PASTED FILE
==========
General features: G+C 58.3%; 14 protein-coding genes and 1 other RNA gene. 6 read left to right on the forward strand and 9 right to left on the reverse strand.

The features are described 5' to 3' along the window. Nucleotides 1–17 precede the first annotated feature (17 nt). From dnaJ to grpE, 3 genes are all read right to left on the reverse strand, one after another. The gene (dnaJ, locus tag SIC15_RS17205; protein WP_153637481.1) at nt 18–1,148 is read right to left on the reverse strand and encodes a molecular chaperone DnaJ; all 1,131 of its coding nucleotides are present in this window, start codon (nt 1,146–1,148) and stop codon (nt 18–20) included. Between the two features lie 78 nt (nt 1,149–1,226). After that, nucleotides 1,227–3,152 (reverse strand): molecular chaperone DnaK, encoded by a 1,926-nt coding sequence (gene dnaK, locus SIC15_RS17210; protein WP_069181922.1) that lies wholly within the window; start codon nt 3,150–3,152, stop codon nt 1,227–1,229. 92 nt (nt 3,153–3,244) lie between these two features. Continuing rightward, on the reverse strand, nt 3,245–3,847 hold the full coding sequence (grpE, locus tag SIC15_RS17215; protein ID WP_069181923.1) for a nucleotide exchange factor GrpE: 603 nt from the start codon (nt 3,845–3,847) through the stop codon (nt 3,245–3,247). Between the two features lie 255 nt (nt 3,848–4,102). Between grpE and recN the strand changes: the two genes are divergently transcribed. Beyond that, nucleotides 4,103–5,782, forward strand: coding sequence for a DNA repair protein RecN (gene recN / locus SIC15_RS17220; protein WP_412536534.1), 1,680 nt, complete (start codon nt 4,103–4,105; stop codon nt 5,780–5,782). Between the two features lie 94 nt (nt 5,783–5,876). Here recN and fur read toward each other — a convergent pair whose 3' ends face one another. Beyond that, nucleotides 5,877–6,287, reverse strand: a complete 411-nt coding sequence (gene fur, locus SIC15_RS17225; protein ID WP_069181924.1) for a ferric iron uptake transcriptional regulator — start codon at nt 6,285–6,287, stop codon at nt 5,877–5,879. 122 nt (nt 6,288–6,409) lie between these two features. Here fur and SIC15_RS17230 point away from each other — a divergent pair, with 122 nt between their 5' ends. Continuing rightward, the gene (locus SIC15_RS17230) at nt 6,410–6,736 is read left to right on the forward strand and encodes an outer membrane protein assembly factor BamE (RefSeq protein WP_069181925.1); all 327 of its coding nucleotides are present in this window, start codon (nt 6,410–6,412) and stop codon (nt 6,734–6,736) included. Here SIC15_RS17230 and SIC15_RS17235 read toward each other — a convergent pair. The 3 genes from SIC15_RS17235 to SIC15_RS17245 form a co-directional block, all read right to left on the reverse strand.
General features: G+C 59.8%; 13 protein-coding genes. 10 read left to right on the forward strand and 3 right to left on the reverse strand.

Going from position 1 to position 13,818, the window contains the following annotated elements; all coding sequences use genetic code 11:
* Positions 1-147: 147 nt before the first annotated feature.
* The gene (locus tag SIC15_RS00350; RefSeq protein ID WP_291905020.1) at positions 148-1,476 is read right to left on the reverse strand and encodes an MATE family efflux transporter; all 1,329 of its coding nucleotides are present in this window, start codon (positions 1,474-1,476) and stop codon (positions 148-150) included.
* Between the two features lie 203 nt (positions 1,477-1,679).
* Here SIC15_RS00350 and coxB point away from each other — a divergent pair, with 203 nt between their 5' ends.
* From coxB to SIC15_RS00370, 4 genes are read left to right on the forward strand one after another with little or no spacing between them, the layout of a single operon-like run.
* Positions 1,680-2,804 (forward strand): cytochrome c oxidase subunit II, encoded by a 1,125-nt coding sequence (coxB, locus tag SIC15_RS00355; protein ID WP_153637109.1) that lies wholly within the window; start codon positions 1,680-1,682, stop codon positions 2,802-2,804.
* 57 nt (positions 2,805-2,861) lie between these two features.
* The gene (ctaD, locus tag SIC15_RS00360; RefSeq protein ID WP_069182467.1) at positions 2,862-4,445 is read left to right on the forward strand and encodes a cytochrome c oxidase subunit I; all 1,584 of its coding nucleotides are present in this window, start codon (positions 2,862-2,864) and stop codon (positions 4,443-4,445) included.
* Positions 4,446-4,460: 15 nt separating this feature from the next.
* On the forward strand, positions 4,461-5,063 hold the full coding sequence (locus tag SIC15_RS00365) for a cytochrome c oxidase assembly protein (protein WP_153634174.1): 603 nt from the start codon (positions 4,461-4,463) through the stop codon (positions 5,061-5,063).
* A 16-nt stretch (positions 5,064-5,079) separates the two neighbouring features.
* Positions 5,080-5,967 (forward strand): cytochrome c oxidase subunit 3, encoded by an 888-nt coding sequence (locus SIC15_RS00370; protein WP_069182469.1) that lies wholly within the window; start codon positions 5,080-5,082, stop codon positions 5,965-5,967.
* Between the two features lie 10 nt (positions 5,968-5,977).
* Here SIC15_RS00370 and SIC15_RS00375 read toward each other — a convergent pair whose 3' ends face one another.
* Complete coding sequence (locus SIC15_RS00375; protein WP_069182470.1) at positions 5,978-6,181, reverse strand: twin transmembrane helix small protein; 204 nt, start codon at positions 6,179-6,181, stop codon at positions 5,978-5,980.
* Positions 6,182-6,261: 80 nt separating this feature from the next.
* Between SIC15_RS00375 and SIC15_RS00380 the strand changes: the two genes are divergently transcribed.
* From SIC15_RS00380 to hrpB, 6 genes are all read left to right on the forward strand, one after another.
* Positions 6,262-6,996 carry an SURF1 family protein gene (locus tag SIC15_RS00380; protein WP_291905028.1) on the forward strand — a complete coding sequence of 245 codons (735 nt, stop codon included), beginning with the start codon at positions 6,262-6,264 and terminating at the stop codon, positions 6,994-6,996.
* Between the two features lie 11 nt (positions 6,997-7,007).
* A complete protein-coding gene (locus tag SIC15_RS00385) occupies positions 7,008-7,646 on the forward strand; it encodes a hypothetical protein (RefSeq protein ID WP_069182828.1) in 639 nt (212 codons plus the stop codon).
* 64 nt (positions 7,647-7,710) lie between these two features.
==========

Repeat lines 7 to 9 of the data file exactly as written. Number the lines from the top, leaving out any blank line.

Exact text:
* Between the two features lie 203 nt (positions 1,477-1,679).
* Here SIC15_RS00350 and coxB point away from each other — a divergent pair, with 203 nt between their 5' ends.
* From coxB to SIC15_RS00370, 4 genes are read left to right on the forward strand one after another with little or no spacing between them, the layout of a single operon-like run.